Effects of Simulator Motion on Driver Steering Performance with Various Visual Degradations

Joris Wolters, Kasper Van Der El, Herman Damveld, Daan Pool, Marinus Van Paassen, Max Mulder
2018 2018 IEEE International Conference on Systems, Man, and Cybernetics (SMC)  
This paper investigates the effects of simulator motion on driver steering performance, and how this depends on the available visual information and external disturbances such as wind gusts. A human-in-the-loop driving experiment was performed in which twelve participants steered a fixedvelocity car to follow a winding road (target tracking, TT) while suppressing side-wind gusts (disturbance-rejection, DR). Driver performance with and without motion feedback is compared in six tasks: "regular"
more » ... x tasks: "regular" lane-keeping with optic flow, centerline tracking with optic flow, and centerline tracking without optic flow, all with both 5 and 100 m of preview. Performance is calculated in the frequency domain to separate TT and DR contributions. The results show that motion feedback always yields improved DR performance, but the actual improvement depends strongly on the available simulator visuals. TT performance is generally unaffected by motion feedback, except when preview is limited. We conclude that simulator motion is required to evoke realistic driver performance in tasks where substantial external disturbances are present, but not in disturbance-free tasks where a winding road is being followed.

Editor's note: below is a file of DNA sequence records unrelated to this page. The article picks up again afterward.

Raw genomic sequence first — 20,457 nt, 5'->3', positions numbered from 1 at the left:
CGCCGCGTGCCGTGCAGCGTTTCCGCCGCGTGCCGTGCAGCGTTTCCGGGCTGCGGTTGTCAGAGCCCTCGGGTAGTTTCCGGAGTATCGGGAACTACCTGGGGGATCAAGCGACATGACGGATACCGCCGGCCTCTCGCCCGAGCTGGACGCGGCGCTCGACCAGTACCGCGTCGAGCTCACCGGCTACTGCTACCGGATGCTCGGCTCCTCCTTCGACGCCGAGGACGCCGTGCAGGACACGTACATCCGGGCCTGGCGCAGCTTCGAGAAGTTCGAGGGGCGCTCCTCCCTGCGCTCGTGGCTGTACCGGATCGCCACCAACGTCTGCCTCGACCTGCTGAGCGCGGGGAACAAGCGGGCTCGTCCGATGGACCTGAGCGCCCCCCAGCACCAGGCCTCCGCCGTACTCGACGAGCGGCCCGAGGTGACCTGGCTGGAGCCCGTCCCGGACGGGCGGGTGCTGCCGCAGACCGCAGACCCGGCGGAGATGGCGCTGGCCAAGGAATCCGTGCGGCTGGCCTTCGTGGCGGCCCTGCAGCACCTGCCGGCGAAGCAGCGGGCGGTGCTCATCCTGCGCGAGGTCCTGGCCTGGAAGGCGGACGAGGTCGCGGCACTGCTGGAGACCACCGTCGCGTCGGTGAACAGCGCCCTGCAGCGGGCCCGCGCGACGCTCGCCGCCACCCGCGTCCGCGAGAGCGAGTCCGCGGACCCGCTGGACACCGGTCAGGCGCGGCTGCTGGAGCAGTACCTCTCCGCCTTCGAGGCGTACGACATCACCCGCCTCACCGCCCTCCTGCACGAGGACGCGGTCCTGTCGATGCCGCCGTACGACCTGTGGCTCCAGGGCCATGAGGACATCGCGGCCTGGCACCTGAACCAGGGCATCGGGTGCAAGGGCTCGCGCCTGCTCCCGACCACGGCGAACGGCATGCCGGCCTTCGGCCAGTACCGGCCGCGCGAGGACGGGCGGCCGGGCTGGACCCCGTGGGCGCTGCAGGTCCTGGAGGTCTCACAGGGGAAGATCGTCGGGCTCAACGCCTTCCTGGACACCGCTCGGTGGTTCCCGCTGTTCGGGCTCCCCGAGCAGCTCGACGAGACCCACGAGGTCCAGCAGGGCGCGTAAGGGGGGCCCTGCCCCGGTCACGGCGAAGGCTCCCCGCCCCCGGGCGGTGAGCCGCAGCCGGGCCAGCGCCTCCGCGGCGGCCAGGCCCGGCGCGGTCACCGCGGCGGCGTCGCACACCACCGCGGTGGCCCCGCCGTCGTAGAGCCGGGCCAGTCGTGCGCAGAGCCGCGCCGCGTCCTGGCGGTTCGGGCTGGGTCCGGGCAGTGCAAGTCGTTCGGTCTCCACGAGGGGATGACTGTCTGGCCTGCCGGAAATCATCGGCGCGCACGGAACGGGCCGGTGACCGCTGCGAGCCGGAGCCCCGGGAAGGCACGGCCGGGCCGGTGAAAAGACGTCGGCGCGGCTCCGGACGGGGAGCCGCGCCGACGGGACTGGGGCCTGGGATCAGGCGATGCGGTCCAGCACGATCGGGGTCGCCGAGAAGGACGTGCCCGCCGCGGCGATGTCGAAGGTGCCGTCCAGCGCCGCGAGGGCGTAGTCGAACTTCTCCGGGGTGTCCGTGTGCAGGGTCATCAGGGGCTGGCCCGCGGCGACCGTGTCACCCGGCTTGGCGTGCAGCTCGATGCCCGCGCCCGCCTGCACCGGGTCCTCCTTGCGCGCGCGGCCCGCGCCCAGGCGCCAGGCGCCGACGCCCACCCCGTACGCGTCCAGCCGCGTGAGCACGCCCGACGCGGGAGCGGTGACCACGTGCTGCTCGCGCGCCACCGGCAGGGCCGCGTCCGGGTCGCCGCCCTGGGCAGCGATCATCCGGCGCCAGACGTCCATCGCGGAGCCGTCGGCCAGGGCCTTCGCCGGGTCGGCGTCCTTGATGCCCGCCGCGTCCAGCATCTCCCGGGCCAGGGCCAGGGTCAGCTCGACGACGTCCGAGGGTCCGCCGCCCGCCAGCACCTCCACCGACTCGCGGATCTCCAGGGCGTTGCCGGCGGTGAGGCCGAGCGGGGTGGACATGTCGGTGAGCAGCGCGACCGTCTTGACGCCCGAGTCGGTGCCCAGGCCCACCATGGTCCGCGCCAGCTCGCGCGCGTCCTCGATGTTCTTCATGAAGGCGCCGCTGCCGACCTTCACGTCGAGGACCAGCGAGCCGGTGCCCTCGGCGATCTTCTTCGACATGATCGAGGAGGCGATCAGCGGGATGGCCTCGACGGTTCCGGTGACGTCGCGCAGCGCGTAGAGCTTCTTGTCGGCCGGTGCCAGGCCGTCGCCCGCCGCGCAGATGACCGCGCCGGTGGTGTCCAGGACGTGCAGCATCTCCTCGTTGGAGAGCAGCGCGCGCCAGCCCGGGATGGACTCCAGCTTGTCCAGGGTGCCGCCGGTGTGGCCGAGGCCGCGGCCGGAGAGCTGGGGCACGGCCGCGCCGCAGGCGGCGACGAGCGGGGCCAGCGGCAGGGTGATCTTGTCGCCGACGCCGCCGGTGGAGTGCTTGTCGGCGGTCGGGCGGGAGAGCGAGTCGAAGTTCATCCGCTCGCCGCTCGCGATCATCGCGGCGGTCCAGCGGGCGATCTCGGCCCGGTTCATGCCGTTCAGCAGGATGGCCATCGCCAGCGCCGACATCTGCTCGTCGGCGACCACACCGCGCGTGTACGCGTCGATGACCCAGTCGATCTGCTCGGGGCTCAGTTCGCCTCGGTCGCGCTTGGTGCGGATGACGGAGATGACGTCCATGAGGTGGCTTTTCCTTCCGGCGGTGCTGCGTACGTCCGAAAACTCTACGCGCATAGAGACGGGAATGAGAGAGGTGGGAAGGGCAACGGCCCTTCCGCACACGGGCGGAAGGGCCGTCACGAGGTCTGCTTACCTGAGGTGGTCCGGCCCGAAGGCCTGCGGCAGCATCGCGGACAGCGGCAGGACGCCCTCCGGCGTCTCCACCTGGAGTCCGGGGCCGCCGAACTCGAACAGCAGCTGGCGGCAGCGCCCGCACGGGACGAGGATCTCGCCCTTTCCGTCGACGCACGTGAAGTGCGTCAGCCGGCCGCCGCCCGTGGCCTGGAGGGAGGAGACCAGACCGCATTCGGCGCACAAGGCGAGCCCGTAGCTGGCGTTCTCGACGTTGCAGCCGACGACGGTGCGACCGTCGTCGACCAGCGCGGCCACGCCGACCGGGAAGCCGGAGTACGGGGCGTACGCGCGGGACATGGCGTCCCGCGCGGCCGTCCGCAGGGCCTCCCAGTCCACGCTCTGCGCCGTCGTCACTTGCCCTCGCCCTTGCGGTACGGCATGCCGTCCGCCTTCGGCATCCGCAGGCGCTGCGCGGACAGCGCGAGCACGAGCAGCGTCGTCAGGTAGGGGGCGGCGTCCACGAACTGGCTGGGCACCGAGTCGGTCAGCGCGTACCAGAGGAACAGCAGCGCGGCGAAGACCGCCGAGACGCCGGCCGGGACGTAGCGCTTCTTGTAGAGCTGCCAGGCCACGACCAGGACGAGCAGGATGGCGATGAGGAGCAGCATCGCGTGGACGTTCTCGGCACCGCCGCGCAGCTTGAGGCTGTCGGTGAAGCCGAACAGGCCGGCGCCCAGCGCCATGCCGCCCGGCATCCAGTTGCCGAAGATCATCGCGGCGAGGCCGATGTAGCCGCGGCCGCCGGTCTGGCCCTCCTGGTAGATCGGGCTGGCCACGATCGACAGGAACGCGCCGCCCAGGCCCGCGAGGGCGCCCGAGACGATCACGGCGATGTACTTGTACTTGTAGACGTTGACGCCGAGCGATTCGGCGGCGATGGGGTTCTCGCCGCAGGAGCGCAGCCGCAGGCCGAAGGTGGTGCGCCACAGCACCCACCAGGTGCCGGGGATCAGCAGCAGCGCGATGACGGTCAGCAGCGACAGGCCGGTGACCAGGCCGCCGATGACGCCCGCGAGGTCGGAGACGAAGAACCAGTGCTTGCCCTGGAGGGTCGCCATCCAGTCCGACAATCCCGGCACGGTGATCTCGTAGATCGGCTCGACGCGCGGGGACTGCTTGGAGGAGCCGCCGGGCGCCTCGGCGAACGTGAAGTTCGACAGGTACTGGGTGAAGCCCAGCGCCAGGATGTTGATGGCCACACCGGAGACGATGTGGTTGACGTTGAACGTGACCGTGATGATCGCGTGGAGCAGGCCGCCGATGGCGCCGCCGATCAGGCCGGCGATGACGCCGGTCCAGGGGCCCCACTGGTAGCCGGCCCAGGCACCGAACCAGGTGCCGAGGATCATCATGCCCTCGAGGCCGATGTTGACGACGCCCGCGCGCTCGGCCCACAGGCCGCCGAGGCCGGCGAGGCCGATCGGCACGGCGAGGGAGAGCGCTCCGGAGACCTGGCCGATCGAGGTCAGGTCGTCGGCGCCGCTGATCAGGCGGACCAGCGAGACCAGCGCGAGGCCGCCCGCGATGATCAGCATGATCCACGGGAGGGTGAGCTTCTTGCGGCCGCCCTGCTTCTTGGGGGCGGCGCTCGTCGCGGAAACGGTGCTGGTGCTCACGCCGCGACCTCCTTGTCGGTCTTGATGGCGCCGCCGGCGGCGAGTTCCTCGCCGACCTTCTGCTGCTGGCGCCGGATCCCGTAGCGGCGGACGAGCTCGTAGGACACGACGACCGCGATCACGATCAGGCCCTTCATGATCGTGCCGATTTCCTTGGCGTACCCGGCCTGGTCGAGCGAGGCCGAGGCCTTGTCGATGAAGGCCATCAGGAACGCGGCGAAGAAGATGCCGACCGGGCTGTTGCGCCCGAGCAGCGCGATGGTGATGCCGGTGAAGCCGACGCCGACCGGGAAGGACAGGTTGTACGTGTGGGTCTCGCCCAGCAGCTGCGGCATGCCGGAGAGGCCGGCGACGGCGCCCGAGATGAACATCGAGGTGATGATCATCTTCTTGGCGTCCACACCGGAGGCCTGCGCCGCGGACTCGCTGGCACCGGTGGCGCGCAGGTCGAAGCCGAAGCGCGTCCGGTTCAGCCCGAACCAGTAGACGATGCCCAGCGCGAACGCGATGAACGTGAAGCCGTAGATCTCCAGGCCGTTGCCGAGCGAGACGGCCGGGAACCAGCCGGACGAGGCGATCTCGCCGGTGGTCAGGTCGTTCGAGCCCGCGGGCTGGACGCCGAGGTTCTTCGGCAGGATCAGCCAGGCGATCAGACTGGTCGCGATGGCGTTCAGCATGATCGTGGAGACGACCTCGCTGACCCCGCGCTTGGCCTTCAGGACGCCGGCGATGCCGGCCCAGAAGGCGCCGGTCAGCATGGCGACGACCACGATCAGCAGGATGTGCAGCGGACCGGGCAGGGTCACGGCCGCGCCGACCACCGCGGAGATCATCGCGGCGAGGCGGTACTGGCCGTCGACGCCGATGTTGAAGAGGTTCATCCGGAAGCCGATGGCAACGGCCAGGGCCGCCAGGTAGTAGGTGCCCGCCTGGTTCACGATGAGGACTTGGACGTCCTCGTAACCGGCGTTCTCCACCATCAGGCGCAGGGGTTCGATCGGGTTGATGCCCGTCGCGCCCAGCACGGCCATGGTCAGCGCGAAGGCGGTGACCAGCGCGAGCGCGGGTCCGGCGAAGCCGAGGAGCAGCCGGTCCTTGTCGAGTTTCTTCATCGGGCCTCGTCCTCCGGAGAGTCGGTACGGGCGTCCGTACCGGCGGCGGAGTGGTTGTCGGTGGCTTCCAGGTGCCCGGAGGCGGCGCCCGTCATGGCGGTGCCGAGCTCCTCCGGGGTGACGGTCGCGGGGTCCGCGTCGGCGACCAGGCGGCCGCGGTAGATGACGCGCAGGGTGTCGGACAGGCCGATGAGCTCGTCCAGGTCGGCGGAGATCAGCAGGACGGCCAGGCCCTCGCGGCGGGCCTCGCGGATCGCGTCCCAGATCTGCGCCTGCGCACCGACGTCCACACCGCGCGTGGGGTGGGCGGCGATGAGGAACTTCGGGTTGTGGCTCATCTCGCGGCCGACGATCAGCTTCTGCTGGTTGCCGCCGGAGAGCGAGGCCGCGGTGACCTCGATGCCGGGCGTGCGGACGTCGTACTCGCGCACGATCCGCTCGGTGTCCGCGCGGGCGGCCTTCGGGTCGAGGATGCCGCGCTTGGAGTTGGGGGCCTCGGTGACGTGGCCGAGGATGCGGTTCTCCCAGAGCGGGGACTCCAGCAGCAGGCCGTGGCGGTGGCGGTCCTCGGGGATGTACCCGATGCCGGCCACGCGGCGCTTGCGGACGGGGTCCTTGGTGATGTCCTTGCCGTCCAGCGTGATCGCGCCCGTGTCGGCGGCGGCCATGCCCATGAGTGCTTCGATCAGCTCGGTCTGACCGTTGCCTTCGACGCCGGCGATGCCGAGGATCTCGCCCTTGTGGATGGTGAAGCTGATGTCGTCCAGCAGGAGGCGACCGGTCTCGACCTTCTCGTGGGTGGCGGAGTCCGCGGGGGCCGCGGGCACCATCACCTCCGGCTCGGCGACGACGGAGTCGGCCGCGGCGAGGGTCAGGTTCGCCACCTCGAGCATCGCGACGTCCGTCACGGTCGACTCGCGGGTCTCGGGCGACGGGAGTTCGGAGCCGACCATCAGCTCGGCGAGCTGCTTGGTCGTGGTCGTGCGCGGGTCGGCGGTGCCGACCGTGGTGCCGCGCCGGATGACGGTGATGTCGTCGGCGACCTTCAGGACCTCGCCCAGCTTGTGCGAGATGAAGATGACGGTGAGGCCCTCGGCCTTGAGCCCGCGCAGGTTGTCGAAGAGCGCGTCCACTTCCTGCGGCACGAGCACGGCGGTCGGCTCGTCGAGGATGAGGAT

doi:10.1109/smc.2018.00141 dblp:conf/smc/WoltersEDPPM18 fatcat:6s66e2ybsvbczev2frrdm72k3u